- Extensive hours
- 18 restaurants
- 3 different halls
- Fully stocked bars
- A guest DJ that frequents the hall
Andreas Antoniou, the restaurateur who spearheaded the project, says Assembly is all about “bringing top-quality food to Toronto– including restaurants otherwise unable to afford downtown rents – into one accessible spot.”
Located at 111 Richmond West, at York, sharing the same building as Google’s Toronto office in the Financial District.
4. Coq of the Walk
Here you’ll meet absinthe enthusiasts, mixologists, beer tasters, and wine connoisseurs. They serve absinthe and a wide variety of other experiences, depending on what you’re feeling for the night.
Enjoy the main gastro-bar where you have access to their wine collection or if you want to travel in time, go upstairs to their parlour to join their absinthe sommelier. You’ll learn the history of absinthe while sipping on their sophisticated collection from around the world.
Tuesday: 5pm – 2am
Wednesday: 5pm – 2am
Thursday: 5pm – 2am
Friday: 5pm – 2am
Saturday: 11am – 3pm, 5pm – 2am
Sunday: 11am – 3pm
Located at 488 College Street.
5. Escape Casa Loma
These days escape rooms are all the rage, but one venue is taking things to a whole other level. Casa Loma is featuring a series called Escape Casa Loma where the participants have to partake in different storylines with trained actors.
The first of the three storylines is called “Station M” and it’s about post world war 2 Toronto and the secret cold war experiments that were being conducted in Casa Loma which involved making covert devices for the British Security Coordination which is said to have been an inspiration for the James Bond series. The age limit is 11+ and the times for this storyline are Wednesdays – Sundays 6:00 PM / 8:00 PM / 10:00 PM.
The second narrative is called “King of the Bootleggers”, which as you would imagine, takes place in 1920’s Toronto during the reign of Canadian Mafioso Kingpin Rocco Perri. In this narrative, someone has leaked information to the police and you have to escape before they can come to arrest you.
The age limit for this narrative is 14+ and runs Monday – Friday 5:45 PM / 7:45 PM / 9:45 PM Saturday & Sunday 3:45 PM / 5:45 PM / 7:45 PM / 9:45 PM.
The third storyline is called “Escape from the Tower” and is set in Toronto in 1941. The premise of this escape room involves tracking enemy U-Boats in during World War 2 and communicating this information to the allies.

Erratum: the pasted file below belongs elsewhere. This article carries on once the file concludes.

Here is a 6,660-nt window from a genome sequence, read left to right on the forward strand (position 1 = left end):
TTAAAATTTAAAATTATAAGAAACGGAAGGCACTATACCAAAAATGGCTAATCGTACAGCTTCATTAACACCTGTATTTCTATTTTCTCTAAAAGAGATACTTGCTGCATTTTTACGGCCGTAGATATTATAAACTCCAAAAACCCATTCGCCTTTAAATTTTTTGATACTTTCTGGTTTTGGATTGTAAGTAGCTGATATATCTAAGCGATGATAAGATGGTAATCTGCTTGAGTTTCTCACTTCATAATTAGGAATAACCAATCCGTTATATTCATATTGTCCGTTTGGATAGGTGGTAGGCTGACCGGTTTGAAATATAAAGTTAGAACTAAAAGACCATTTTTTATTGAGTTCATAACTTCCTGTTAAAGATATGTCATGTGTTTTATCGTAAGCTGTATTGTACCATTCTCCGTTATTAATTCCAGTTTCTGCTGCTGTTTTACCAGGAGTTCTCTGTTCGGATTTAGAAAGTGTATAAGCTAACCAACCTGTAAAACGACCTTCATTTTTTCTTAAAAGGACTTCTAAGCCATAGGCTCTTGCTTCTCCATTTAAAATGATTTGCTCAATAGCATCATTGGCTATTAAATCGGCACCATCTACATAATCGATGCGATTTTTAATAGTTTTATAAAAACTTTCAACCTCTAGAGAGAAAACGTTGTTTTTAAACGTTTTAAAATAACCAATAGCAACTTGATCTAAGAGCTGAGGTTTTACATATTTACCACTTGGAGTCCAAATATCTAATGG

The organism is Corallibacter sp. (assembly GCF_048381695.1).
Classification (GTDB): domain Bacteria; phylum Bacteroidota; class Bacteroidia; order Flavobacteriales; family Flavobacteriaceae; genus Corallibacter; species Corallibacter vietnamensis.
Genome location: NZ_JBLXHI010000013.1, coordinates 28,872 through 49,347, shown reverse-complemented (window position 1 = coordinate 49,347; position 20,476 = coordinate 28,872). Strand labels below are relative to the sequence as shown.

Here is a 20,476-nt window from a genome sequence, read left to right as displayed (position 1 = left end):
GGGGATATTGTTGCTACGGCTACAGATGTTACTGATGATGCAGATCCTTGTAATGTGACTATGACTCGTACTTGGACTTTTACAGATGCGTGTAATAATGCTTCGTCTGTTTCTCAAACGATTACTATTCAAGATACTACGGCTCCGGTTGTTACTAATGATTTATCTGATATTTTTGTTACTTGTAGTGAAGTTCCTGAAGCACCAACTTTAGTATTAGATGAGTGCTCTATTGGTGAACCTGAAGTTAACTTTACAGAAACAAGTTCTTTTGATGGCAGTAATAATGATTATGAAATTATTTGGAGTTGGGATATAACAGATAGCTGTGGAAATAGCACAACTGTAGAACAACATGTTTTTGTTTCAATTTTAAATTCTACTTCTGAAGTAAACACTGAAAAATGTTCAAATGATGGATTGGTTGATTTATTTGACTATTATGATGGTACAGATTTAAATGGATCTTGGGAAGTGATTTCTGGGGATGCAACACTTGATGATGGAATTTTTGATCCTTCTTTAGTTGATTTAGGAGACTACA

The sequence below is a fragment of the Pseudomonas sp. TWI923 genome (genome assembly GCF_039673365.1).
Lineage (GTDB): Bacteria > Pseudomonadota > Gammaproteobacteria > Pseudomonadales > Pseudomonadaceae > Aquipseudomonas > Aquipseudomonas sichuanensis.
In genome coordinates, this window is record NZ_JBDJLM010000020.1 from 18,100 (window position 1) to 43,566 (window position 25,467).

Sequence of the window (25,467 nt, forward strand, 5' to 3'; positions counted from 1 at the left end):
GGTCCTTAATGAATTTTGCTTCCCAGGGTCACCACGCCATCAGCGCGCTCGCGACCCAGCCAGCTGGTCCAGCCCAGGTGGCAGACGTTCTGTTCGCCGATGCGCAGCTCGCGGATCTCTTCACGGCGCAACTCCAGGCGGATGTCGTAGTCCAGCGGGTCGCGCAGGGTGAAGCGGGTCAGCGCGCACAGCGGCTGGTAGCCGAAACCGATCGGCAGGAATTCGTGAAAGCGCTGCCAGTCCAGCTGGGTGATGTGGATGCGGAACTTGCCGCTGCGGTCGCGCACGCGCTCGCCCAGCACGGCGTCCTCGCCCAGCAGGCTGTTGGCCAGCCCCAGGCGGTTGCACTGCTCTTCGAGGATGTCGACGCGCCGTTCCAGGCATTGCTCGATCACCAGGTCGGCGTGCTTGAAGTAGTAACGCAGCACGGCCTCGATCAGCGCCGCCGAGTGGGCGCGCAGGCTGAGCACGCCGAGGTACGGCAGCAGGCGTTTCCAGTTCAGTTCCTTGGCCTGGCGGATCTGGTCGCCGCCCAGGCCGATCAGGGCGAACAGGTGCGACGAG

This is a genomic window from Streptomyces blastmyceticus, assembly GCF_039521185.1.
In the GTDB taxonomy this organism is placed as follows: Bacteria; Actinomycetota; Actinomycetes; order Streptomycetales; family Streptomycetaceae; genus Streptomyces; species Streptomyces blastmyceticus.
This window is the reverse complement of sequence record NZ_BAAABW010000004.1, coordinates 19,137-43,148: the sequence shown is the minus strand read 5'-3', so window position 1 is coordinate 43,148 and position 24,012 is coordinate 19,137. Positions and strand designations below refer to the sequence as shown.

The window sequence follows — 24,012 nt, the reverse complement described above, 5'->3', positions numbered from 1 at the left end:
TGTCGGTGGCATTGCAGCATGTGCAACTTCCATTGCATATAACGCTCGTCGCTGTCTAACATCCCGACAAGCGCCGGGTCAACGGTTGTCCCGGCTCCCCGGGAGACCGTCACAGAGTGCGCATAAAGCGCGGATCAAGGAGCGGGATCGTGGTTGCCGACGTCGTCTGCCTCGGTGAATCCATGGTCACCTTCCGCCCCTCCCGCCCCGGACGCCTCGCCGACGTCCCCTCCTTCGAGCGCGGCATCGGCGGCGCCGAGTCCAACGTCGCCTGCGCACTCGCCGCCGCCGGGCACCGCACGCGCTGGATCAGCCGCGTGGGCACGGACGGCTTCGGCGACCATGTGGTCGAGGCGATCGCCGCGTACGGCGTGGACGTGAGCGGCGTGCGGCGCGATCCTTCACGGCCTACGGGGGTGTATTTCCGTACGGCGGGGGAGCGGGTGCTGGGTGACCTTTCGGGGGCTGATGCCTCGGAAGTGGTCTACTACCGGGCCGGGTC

**TIP: If you choose this course, wear comfortable shoes as it involves climbing many stairs!
There are no age limits for Escape From the Tower and game times for this event are Mondays – Thursdays & Sundays 5:30 PM / 7:30 PM / 9:30 PM Friday – Saturday 5:30 PM / 7:30 PM / 9:30 PM / 11:30 PM.
Ticket prices range from ticket prices $40.00 + HST / general $46.00 + HST / prime time.
Of all the three options, “King of the Bootleggers” definitely makes for one of the most exciting and really dives deep into Toronto’s history of organized crime. People really enjoy getting lost in the story and leaving their problems at the door, with one review from the Toronto Star going as far to say “We’re all young professionals with serious, demanding jobs but this game is bringing out the childlike wonder in us”.
Although escape rooms are popping up everywhere these days, it is highly unlikely you will find one that’s this exciting, making it one of the coolest things to do in Toronto.
6. Battle Axe Throwing League
When people think of Toronto, the last thing that comes to mind is axe throwing. With 5 locations in Ontario, Bad Axe Throwing offers users the thrill of old-time Canadian rural pastimes in an urban environment. Founded by CEO Mario Zelaya in the fall of 2014, Bad Axe Throwing offers walk-ins, leagues, private parties and team building events. If you are tired of the basic date ideas i.e. picnics, dinners, movie nights, and all the other basic dates then Bad Axe Throwing may be what you need to mix it up, this activity is one of the most unusual things to do in Toronto and leaves you with an incredibly different experience.